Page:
Start date: February 15, 2018
Accepted currencies: ETH, BTC
Soft cap: 15,000,000 USD
Hard cap: 20,000,000 USD
Website and Whitepaper 

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Centra Tech Inc. Co-Founder accused With Fraud by SEC

The US Securities and Exchange Commission (SEC) has charged Centra Tech Inc. co-founder, Raymond Trapani with ICO fraud  
25 April 2018   77

The charge came as the result of the SEC’s investigations into Centra’s controversial $32 million USD initial coin offering (ICO). Mr. Trapani is the third and final Centra co-founder to be accused for taking part in the ICO.

Raymond Trapani, a co-founder of Centra Tech Inc., has been charged by the SEC for his participation in “a fraudulent scheme connected with Centra’s 2017 ICO.” In 2017 Centra made headlines after enlisting celebrity approval from Floyd Mayweather and DJ Khaled. Two other firm`s co-founders, Sohrab “Sam” Sharma and Robert Farkas, were charged by officials earlier this month for their engagement  in the distribution of “CTR Tokens” to investors.

A changed variant of the SEC’s complaint demands that Trapani was the “mastermind of Centra’s fraudulent ICO,” with an SEC press release alleging that “Centra [was] marketed with claims about nonexistent business relationships with major credit card companies, fictional executive bios, and misrepresentations about the viability of the company’s core financial services products.” The SEC accuses Mr. Trapani and Mr. Sharma of “manipulat[ing] trading in the CTR Tokens to generate interest in the company and prop up the price of the tokens.”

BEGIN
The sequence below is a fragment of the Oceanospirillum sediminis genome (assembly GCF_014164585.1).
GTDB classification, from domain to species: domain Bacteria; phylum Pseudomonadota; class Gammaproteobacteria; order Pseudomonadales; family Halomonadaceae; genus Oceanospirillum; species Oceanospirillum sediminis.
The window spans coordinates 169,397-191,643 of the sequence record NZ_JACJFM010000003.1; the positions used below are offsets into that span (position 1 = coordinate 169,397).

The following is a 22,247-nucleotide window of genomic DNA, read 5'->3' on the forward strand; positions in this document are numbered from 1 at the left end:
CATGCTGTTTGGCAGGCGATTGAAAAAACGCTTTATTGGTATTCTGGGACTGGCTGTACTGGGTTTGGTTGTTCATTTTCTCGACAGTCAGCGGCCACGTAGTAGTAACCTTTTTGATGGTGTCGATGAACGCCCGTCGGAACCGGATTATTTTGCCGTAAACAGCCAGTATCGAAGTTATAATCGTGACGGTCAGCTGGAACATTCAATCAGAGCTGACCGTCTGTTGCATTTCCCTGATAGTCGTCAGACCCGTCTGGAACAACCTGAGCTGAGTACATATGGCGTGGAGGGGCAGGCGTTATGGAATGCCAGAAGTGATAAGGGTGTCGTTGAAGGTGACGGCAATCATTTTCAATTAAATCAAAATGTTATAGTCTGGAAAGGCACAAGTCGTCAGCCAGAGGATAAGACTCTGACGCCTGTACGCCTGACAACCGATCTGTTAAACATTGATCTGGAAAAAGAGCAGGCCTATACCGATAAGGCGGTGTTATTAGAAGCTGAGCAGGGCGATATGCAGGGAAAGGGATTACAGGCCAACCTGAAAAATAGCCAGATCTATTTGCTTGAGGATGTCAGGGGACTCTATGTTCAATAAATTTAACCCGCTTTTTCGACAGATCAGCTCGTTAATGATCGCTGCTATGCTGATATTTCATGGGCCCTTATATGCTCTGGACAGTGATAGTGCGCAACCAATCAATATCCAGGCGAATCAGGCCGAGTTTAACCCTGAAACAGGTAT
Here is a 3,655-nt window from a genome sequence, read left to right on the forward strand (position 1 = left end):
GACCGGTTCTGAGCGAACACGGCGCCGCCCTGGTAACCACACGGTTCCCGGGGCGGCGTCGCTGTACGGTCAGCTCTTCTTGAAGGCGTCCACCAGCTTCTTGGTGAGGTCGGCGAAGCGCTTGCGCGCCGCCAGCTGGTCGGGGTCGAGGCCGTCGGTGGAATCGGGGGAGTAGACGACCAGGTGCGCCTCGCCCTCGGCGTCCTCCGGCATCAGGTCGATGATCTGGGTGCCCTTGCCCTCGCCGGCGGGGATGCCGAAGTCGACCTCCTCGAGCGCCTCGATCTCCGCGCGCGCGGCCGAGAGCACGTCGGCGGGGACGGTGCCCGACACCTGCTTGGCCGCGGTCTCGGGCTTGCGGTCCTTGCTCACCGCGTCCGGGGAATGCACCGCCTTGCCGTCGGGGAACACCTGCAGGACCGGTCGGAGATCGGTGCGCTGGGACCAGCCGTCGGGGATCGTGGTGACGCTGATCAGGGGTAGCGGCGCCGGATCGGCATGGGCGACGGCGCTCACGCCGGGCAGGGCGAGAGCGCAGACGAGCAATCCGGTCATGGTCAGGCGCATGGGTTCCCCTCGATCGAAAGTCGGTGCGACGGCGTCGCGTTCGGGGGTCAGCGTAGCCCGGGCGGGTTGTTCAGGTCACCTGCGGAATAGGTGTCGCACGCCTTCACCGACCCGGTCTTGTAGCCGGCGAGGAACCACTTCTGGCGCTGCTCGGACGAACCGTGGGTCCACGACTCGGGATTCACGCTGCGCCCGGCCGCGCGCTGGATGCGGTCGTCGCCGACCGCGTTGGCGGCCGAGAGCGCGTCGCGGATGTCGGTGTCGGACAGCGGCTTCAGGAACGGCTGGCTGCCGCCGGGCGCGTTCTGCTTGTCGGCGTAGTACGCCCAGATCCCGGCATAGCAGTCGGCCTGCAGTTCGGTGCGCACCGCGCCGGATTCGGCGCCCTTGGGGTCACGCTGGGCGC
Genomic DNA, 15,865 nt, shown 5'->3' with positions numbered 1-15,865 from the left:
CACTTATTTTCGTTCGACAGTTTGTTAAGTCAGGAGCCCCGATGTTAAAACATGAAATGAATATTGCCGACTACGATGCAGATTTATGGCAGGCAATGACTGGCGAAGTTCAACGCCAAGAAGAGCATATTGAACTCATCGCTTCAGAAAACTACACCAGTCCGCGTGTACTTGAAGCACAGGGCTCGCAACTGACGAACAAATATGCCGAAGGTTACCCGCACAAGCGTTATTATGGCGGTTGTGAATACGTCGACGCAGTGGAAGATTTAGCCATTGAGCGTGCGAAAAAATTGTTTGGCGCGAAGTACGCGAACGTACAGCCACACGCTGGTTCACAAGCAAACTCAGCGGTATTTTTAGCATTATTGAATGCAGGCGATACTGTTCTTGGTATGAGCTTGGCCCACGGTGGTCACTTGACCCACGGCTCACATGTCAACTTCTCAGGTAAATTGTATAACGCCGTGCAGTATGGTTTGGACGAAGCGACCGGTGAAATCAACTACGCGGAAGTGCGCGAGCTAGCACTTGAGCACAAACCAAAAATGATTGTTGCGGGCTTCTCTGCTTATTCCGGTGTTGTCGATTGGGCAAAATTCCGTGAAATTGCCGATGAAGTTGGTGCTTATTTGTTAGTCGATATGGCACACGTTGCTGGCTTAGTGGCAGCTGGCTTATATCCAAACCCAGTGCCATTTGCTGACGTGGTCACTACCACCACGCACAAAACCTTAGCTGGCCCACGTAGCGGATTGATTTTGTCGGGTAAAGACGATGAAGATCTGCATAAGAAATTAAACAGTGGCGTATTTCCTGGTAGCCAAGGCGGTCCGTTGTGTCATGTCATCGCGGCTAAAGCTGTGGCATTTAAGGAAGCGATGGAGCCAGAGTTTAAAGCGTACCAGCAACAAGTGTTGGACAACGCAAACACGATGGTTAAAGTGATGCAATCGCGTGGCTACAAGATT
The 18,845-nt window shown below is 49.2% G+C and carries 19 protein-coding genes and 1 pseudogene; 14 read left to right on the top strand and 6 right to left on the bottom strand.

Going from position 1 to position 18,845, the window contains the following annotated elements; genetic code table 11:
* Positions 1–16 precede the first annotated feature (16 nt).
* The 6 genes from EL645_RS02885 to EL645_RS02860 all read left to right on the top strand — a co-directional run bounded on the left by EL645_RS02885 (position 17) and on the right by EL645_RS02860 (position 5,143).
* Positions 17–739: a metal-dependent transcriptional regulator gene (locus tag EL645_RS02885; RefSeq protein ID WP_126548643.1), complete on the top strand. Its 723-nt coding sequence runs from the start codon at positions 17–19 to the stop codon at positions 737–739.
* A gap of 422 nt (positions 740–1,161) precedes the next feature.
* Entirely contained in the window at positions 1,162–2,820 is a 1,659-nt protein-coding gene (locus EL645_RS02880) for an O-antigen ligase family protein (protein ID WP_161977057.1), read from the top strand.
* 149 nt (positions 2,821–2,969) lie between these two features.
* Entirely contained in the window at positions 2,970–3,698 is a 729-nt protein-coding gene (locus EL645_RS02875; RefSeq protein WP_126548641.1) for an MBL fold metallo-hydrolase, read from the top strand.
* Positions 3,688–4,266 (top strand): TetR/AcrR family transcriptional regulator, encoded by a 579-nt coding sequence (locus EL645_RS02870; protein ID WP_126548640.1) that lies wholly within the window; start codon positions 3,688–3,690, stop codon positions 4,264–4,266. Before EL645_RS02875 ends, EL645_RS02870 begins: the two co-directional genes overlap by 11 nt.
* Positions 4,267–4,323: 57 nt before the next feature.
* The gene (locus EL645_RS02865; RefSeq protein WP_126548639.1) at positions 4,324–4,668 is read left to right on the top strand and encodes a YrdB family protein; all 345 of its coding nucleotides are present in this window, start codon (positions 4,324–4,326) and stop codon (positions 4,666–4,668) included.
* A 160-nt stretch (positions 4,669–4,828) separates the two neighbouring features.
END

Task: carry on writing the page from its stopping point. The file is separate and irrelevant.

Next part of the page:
We allege that the Centra co-founders went to great lengths to create the false impression that they had developed a viable, cutting-edge technology. 
Robert Cohen, Chief, SEC Enforcement Division’s Cyber Unit


The SEC has disclosed a text mail sent to Mr. Farkas and Mr. Trapani from Mr Sharma in what Mr. Sharma said to his colleagues “[w]e gotta get that s[***] removed everywhere and blame freelancers lol.” Mr. Trapani also demanded that Mr. Sharma “cook [him] up” a fraudulent document whilst the company was seeking to get CTR tokens listed on exchanges under misleading pretexts. Mr. Sharma replied to the request with “Don’t text me that s[***] lol. Delete.”

At the same time, the U.S. Attorney’s Office for the Southern District of New York has also looked for criminal accusations against Trapani. The SEC has revealed that text messages  jointly used between Centra’s co-founders discovered the scam purposes of the defendants.